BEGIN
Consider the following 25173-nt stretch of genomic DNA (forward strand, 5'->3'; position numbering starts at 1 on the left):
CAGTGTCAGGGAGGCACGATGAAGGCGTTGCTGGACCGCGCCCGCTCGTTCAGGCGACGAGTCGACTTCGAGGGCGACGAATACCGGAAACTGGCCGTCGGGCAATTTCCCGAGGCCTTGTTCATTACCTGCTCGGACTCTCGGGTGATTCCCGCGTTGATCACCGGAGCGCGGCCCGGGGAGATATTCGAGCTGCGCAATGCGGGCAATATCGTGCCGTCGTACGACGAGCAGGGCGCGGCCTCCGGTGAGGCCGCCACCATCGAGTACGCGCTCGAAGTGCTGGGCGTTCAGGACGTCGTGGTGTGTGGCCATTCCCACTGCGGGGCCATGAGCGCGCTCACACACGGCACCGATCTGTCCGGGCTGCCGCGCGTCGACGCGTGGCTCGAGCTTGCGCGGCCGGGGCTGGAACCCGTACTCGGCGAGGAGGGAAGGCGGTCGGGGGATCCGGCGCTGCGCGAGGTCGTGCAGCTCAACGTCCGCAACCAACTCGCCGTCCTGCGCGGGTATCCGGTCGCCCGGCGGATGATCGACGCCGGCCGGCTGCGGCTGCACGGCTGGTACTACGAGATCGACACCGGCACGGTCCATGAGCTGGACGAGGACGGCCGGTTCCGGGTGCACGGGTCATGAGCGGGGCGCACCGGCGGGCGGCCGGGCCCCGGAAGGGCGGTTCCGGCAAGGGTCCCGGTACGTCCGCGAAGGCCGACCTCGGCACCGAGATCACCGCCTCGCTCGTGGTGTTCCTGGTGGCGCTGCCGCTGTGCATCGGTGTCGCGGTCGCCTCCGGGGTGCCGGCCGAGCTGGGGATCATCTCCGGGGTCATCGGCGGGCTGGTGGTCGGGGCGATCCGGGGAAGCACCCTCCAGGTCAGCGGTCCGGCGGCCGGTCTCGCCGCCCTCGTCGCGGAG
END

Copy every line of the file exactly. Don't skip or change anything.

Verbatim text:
Consider the following 25173-nt stretch of genomic DNA (forward strand, 5'->3'; position numbering starts at 1 on the left):
CAGTGTCAGGGAGGCACGATGAAGGCGTTGCTGGACCGCGCCCGCTCGTTCAGGCGACGAGTCGACTTCGAGGGCGACGAATACCGGAAACTGGCCGTCGGGCAATTTCCCGAGGCCTTGTTCATTACCTGCTCGGACTCTCGGGTGATTCCCGCGTTGATCACCGGAGCGCGGCCCGGGGAGATATTCGAGCTGCGCAATGCGGGCAATATCGTGCCGTCGTACGACGAGCAGGGCGCGGCCTCCGGTGAGGCCGCCACCATCGAGTACGCGCTCGAAGTGCTGGGCGTTCAGGACGTCGTGGTGTGTGGCCATTCCCACTGCGGGGCCATGAGCGCGCTCACACACGGCACCGATCTGTCCGGGCTGCCGCGCGTCGACGCGTGGCTCGAGCTTGCGCGGCCGGGGCTGGAACCCGTACTCGGCGAGGAGGGAAGGCGGTCGGGGGATCCGGCGCTGCGCGAGGTCGTGCAGCTCAACGTCCGCAACCAACTCGCCGTCCTGCGCGGGTATCCGGTCGCCCGGCGGATGATCGACGCCGGCCGGCTGCGGCTGCACGGCTGGTACTACGAGATCGACACCGGCACGGTCCATGAGCTGGACGAGGACGGCCGGTTCCGGGTGCACGGGTCATGAGCGGGGCGCACCGGCGGGCGGCCGGGCCCCGGAAGGGCGGTTCCGGCAAGGGTCCCGGTACGTCCGCGAAGGCCGACCTCGGCACCGAGATCACCGCCTCGCTCGTGGTGTTCCTGGTGGCGCTGCCGCTGTGCATCGGTGTCGCGGTCGCCTCCGGGGTGCCGGCCGAGCTGGGGATCATCTCCGGGGTCATCGGCGGGCTGGTGGTCGGGGCGATCCGGGGAAGCACCCTCCAGGTCAGCGGTCCGGCGGCCGGTCTCGCCGCCCTCGTCGCGGAG